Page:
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COVID-19: Information on HHS's Public Education Campaign

GAO-22-104724 Published: Mar 29, 2022. Publicly Released: Mar 29, 2022.
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Fast Facts

In the summer of 2020, the Department of Health and Human Services began a $265 million campaign to promote COVID-19 prevention and encourage vaccine acceptance. HHS made awards to two consulting firms for this effort.

Congressional committees raised concerns that CDC funding was used for this campaign, and also questioned its timing given the upcoming election. HHS then reviewed the awards and terminated one.

This report examines how the campaign was funded, the efforts to ensure that campaign materials aligned with public health recommendations, and more.

Graphic Used in HHS's COVID-19 Public Education Campaign

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What GAO Found

In the summer of 2020, the Office of the Assistant Secretary for Public Affairs (ASPA) within the Department of Health and Human Services (HHS) worked with procurement offices within the Food and Drug Administration (FDA) and the National Institutes of Health (NIH) to solicit proposals and make awards to two firms in support of a COVID-19 public education campaign. The primary goals of the campaign, according to award documents, were sharing information on preventing the spread of COVID-19 and increasing vaccine acceptance. ASPA officials developed and led the campaign, while FDA and NIH staff oversaw the technical aspects of the contracting process.

  • FDA awarded a nearly $15 million contract in September 2020 to Atlas Research, a consulting firm The award focused primarily on developing a series of public service announcements for multiple media channels. The announcements were to feature members of the entertainment industry and public health officials.
  • NIH made a $250 million award in September 2020 to Fors Marsh Group, a consulting firm, which then developed multiple messages for the public on vaccine development and COVID-19 prevention. Messages were designed for television, radio, print and social media channels. Fors Marsh Group also designed the campaign's theme and logo, We Can Do This (see figure).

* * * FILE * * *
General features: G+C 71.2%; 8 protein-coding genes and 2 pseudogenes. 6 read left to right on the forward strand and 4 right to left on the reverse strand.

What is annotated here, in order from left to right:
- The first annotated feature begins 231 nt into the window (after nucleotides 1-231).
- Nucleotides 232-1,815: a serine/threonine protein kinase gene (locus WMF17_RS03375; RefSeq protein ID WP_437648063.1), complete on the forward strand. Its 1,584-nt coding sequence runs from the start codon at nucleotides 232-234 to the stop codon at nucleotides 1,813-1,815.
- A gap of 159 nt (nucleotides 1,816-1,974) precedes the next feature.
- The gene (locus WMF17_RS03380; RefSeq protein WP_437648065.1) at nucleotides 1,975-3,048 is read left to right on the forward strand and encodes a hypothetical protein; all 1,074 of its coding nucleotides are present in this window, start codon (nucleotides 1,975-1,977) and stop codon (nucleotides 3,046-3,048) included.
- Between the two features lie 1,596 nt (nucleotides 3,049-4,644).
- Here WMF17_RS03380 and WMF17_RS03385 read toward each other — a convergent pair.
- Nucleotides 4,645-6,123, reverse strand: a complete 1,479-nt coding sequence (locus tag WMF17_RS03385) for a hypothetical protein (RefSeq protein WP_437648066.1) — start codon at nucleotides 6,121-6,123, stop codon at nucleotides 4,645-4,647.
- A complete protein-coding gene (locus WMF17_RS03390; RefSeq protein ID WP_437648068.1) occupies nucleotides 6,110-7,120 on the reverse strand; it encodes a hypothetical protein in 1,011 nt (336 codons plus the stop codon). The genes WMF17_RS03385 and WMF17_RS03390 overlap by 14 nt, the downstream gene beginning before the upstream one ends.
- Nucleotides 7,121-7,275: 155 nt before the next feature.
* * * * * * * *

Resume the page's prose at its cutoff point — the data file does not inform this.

HHS's We Can Do This Web Page

HHS's i We Can Do This

In October 2020, following congressional inquiries and negative press coverage about the campaign, the then-Secretary of Health and Human Services convened a group of public health officials to ensure the campaign was serving important public health purposes. FDA terminated the Atlas Research contract in November 2020, following the HHS internal review. Fors Marsh Group has continued to work on the campaign.

ASPA paid for the two awards and other campaign costs with COVID-19 relief funds appropriated for the Centers for Disease Control and Prevention (CDC). Specifically, CDC and ASPA entered into a $300 million interagency agreement, initially funded with $100 million from the CARES Act and $200 million from the Paycheck Protection Program and Health Care Enhancement Act. HHS budget officials reported that the department subsequently identified a more appropriate funding source, and CDC adjusted its budget accounts to use only its CARES Act funds for the $300 million interagency agreement with ASPA.

Why GAO Did This Study

In response to the COVID-19 pandemic, HHS began a national public education campaign led by ASPA. Congressional committees and the media raised questions about the focus and timing of the campaign. There were also concerns that funds meant for CDC were used to pay for the effort.

The CARES Act includes a provision for GAO to report on the federal response to the pandemic. In addition, GAO was asked to conduct a review of the award process for the COVID-19 public education campaign, as well as its source of funding.

This report describes, among other issues: ASPA, FDA, and NIH's roles in executing the COVID-19 public education campaign, and how ASPA paid for the campaign awards.

To conduct this work, GAO reviewed and analyzed inter-agency agreements, award files, related funding documents, and the products developed for the public education campaign; federal statutes and regulations; applicable agency guidance; and agency email communications about the campaign. GAO also interviewed relevant agency officials and contractors, and received written answers to questions regarding the funding used for the campaign.

GAO provided a draft of this report to HHS for review and comment. HHS stated that it appreciated the opportunity to review the draft, and had no comments.

For more information, contact Alyssa M. Hundrup at (202) 512-7114 or

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